Pixar’s saddest, sweetest, strangest film.
Directors: Pete Docter and Bob Peterson
Best quote: “Adventure is out there!”
Defining moment: An obvious one—the heartbreaking opening sequence tracking Carl and Ellie through their life together.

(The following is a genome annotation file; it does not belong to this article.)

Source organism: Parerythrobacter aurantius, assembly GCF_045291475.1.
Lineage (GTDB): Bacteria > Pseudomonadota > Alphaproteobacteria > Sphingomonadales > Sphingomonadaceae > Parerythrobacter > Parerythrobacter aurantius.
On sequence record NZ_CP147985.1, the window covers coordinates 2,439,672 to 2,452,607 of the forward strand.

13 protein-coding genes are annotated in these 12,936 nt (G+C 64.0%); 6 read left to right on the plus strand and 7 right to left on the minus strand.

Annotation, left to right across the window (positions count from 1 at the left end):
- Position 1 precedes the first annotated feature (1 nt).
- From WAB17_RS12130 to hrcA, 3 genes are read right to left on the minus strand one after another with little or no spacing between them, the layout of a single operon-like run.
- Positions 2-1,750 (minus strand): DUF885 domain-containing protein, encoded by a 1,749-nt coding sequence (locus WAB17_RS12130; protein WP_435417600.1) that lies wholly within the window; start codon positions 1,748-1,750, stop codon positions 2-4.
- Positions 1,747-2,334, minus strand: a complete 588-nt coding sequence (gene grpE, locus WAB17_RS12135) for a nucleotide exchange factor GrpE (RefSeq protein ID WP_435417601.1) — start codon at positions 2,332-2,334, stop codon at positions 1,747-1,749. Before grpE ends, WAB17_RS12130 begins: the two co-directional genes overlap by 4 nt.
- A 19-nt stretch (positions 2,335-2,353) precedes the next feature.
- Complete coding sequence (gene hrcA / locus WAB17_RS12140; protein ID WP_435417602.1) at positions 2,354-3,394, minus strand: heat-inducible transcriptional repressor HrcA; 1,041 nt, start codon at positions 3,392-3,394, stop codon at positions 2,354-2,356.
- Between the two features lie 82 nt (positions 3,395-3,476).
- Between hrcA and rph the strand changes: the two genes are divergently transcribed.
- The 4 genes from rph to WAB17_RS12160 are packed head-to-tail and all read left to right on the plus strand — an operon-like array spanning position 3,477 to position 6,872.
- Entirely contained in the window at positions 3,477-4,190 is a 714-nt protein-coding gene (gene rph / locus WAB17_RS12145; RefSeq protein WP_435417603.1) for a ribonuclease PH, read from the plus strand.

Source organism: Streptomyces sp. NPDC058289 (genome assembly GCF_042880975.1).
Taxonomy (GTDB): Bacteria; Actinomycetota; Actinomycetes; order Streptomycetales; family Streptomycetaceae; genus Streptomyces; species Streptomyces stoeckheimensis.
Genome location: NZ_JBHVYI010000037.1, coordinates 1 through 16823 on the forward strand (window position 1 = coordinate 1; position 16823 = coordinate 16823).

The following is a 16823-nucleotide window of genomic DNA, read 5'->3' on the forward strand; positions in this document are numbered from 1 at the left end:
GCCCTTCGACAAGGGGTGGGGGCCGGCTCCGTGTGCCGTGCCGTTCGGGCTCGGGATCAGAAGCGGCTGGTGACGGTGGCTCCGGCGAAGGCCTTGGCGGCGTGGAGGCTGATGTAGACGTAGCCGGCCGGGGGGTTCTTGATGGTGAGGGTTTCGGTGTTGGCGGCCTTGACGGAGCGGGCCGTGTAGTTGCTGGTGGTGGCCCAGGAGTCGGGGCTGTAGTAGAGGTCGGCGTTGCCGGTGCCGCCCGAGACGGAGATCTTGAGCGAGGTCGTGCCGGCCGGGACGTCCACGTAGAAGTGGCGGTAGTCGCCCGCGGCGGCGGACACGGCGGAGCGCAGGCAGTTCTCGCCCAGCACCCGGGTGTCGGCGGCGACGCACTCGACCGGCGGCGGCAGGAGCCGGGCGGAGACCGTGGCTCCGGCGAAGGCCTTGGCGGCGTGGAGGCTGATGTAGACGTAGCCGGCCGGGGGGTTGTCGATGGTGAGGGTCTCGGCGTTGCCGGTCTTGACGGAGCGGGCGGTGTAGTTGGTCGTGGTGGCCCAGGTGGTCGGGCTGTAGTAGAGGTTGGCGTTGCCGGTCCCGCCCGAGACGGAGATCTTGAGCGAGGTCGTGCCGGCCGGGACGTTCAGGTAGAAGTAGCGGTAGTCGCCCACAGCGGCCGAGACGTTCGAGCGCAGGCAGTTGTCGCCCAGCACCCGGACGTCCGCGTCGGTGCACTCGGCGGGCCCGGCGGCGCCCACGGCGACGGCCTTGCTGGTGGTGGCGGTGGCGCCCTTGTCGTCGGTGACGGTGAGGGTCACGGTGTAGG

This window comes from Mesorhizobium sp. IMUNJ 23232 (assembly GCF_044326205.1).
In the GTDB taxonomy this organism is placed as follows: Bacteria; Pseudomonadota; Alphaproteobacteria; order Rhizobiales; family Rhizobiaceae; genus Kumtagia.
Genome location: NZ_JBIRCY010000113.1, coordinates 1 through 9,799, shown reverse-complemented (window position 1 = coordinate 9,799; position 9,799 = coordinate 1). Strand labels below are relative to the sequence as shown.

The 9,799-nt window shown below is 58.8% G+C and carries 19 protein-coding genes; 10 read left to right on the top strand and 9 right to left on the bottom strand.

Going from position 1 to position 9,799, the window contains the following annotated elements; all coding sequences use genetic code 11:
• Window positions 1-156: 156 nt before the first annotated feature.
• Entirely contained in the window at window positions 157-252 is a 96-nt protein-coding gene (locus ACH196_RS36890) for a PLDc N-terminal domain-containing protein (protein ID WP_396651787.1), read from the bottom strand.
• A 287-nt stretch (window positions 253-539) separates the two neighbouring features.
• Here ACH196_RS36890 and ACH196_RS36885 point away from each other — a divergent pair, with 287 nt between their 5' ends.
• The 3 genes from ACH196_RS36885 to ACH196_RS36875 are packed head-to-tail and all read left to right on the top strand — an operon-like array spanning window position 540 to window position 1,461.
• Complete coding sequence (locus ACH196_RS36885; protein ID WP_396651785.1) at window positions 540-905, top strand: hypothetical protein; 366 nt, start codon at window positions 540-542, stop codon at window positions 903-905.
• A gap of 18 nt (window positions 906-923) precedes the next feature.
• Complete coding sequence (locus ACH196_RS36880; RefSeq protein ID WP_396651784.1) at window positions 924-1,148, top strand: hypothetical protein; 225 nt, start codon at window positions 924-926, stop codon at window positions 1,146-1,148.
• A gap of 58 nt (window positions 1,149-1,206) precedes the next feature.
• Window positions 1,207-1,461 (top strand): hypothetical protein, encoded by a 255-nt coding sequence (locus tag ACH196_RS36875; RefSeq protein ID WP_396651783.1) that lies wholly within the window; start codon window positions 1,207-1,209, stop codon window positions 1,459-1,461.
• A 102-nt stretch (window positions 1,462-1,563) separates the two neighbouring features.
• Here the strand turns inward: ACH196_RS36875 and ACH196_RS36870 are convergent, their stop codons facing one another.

Even after Ratatouille, even after The Incredibles, even after Wall-E, we weren’t expecting this. Up is Pixar at its most profound and risk-taking, opening with a devastating eight-minute montage of love and loss before proceeding with the tale of a grouchy elderly man who makes the decision to fly his entire house to South America using helium balloons. It was, of course, a massive hit. That three-hankie opening is the sequence most viewers remember, and it is astonishing. But the rest of the movie is just as magnificent, flitting from stoner humor (“I do not like the cone of shame,” a dog woefully says) and soaring 3-D action to genuinely affecting age-gap bonding. The result falls somewhere between Werner Herzog and Winnie the Pooh: a tale of adventure, determination, grief, friendship and talking canines. Squirrel!—Tom Huddleston